While it is now largely consensus that Europe is sliding into a recession, if not already in one, few were prepared for today’s retail sales print from Germany which was shocking: according to Destatis, the German national statistics office, German retail sales fell at the largest annual rate since records began in 1994, highlighting the scale of the economic collapse facing the eurozone’s largest economy.
Retail sales volumes dropped 9.8% in June (unadjusted) compared with the same month last year.
That said, while German retail sales volumes fell significantly, consumers reduced their overall spending by a much smaller amount, an annual drop of only 0.8 per cent, due to inflation’s impact on purchasing power. Still, Monday’s figures disappointed investors, with the 1.6% fall in sequential volumes between May and June much worse than the 0.2% expansion forecast by economists polled by Reuters.
The fall in retail spending also reflects a shift in spending back to services – not included in retail sales – after the boom in demand for goods that occurred during the early quarters of the coronavirus pandemic, when restaurants, bars and entertainment venues were often closed.
According to Claus Vistesen, Pantheon Macroeconomics chief eurozone economist, the figures were “miserable” and mainly due to the impact of soaring prices on consumer spending. Inflation in Germany is at a multi-decade high of 8.5%.
The german retail sales deflator is going haywire. Inflation-adjusted sales slumped by nearly 4% q/q in Q2, down 0.6% in nominal terms. pic.twitter.com/3cOTKBWM9T
— Claus Vistesen (@ClausVistesen) August 1, 2022
Vistesen noted that the retail sales decline could lead to a downward revision of last week’s figure for German gross domestic product, which was a flash estimate and is often subject to change.
The plunge in retail sales follows news on Friday that German economic growth stagnated between the first and second quarters, and an update of business and consumer confidence which is now at its lowest level since the early months of the pandemic.
Translation: recession. Indeed, while the eurozone economy as a whole grew 0.7% between the first and second quarters, analysts now almost uniformly expect the region to enter a downturn in the coming months as the impact of Russia’s full-scale invasion of Ukraine on energy markets and confidence bites
Chris Williamson, chief business economist at S&P Global Market Intelligence, said manufacturing activity in Germany and elsewhere was “sinking into an increasingly steep downturn, adding to the region’s recession risks”.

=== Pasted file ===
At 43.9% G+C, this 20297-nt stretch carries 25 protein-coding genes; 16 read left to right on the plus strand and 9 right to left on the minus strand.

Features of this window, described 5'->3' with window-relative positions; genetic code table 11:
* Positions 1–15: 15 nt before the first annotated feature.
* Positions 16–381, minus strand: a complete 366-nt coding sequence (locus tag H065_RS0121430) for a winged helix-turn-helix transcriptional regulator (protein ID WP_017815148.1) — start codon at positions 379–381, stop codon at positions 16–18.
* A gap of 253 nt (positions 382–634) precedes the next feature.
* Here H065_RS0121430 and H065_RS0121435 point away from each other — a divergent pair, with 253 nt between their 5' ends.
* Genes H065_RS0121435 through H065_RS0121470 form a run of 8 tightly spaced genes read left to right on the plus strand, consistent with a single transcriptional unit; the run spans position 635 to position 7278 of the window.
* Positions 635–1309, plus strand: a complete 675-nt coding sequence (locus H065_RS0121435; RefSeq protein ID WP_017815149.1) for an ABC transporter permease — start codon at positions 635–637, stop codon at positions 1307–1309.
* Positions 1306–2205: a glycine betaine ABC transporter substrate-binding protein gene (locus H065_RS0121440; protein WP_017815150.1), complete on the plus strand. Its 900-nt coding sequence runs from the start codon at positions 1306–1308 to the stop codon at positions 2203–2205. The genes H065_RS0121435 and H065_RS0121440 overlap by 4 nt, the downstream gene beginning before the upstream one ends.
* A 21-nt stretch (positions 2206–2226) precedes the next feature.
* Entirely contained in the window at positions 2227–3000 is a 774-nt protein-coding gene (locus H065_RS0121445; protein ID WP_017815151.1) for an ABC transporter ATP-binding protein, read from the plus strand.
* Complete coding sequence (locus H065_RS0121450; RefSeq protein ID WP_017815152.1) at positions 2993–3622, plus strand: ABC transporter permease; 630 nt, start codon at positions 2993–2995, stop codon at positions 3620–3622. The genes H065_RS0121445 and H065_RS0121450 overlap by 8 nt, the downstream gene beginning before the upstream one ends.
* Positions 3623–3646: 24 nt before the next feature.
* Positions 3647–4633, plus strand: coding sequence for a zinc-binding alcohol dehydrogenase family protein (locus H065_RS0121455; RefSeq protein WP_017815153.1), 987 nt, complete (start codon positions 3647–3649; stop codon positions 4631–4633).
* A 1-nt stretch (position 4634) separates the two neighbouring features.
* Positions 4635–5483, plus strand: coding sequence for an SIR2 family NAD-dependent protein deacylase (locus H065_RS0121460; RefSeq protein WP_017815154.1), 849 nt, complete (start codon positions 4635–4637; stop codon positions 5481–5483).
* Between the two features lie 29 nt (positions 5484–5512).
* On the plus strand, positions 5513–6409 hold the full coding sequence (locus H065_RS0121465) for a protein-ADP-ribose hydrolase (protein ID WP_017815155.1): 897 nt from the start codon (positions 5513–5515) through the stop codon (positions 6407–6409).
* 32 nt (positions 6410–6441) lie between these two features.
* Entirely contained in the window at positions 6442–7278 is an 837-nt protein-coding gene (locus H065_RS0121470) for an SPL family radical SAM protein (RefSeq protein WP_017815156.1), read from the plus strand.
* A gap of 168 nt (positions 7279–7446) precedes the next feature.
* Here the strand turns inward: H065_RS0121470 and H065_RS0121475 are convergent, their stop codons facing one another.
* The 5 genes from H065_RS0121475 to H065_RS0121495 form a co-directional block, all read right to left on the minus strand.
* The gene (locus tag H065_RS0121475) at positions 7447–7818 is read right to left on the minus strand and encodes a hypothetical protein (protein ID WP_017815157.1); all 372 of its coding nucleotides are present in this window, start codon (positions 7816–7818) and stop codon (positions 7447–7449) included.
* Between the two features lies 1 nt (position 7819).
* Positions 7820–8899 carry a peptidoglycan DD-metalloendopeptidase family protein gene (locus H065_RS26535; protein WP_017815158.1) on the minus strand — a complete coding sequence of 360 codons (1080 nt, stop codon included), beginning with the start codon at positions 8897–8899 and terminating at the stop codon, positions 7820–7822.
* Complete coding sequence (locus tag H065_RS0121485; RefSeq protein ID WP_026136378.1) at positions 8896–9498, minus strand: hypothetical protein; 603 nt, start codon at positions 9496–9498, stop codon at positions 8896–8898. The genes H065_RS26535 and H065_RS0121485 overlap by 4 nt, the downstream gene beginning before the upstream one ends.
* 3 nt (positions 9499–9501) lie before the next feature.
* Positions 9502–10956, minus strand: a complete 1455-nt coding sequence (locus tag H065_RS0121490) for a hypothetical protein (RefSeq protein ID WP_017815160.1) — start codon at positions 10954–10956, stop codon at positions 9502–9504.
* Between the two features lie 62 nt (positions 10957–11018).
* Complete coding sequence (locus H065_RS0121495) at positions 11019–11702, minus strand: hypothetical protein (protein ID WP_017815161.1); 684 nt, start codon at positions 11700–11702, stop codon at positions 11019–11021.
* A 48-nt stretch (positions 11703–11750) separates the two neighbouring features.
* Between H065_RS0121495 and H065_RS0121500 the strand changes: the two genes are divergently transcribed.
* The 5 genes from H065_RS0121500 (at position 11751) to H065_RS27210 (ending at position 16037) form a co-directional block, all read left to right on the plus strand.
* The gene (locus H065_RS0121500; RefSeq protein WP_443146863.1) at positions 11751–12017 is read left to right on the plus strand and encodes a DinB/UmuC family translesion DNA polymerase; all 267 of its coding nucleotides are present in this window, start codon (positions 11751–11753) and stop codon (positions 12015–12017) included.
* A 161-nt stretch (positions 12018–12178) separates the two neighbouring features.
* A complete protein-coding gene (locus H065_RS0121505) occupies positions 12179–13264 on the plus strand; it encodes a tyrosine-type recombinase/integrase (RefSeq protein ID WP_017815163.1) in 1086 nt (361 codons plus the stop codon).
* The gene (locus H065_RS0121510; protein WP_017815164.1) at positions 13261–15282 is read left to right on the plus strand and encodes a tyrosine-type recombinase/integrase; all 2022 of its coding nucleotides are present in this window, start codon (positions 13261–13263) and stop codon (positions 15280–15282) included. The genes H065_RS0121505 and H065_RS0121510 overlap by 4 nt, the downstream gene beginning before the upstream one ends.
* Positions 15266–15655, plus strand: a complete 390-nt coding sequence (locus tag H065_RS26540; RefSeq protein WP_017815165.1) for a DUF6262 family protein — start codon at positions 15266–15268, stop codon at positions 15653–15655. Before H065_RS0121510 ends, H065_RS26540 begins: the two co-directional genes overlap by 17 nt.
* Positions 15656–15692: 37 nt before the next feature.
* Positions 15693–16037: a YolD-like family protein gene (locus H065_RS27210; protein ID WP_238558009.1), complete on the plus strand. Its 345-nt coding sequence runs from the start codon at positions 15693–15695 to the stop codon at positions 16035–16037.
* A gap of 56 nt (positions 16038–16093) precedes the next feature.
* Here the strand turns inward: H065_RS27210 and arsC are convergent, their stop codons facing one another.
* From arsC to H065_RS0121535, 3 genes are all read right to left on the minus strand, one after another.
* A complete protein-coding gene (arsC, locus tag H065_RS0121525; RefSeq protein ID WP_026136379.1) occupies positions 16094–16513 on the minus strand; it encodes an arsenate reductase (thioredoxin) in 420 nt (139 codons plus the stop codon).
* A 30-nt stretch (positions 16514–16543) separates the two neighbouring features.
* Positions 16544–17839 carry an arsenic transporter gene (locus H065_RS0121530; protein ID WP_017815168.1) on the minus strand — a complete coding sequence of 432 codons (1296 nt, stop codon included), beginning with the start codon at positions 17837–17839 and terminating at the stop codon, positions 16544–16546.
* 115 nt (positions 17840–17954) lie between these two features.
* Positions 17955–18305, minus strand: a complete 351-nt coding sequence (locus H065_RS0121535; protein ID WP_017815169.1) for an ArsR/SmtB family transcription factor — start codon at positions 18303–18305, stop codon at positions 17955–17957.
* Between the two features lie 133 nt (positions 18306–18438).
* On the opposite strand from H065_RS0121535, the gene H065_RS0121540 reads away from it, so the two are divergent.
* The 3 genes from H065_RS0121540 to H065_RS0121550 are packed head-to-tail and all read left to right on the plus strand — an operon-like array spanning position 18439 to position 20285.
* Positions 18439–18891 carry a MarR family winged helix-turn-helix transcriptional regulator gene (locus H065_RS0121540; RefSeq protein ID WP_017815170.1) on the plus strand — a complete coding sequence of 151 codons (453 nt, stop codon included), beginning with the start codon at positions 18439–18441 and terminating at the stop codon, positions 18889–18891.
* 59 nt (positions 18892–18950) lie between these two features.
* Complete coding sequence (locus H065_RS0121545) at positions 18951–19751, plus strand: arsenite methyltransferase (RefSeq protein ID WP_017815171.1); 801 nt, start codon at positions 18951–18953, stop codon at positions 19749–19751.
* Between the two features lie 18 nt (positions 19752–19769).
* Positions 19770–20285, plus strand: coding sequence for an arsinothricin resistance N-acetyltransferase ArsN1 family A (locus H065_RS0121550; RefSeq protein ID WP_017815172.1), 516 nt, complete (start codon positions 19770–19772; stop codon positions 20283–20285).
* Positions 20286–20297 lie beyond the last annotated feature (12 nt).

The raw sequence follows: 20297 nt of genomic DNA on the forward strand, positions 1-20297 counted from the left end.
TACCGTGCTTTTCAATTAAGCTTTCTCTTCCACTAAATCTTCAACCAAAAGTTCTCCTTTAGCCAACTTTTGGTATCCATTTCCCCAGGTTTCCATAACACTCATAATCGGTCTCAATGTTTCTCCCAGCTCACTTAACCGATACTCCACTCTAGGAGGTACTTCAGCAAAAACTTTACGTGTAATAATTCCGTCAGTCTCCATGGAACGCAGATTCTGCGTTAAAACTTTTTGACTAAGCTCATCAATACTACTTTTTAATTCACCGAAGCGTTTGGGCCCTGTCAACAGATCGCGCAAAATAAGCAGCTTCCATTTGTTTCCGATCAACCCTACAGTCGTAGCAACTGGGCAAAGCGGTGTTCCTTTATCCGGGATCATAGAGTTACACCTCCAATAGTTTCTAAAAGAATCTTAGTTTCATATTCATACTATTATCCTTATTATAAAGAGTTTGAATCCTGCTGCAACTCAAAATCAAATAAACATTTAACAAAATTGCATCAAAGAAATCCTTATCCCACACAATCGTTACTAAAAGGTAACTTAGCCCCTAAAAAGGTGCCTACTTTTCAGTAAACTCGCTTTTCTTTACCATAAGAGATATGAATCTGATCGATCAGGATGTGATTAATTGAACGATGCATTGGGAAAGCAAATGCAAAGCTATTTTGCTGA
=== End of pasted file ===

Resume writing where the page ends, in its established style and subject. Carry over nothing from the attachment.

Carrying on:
The closely watched purchasing managers’ indices for eurozone manufacturing, also out on Monday, showed factory activity was now slipping across the eurozone. And just in case the recession case wasn’t strong enough, Germany’s manufacturing PMI dropped below the crucial 50 level, confirming a contraction, for the first time in two years.
Across the region, new orders fell — a sign that conditions are likely to remain tough in the coming months. The biggest risk facing the region is that tensions with Moscow worsen, triggering Russia to reduce — or halt — gas flows to the EU. Economists believe this would trigger a major recession across the bloc.
Paradoxically, and similar to the US, even as Europe slumps into a deep recession, its labor market remains surprisingly strong. Although here too cracks are appearing: labor data also released on Monday showed that in June the number of unemployed people rose in the eurozone for the first time in 14 months, the FT reported.
While the region’s labor market remains one relatively bright spot and the joblessness rate remained unchanged at a record low of 6.6 per cent, the absolute figure of those looking for work was up by 25,000 to almost 11 million.
Needless to say as a full-blown recession grips Europe and as millions of workers lose their jobs in the next few months, the distinct choice between fighting inflation or fighting an economic collapse and mass layoffs, will make life for central banks much more difficult. It’s also why the ECB’s rate hiking cycle will end just a few months after it started in late July, in a mirror image to what happened the last time when the ECB hiked in 2011 only to reverse a few short months later…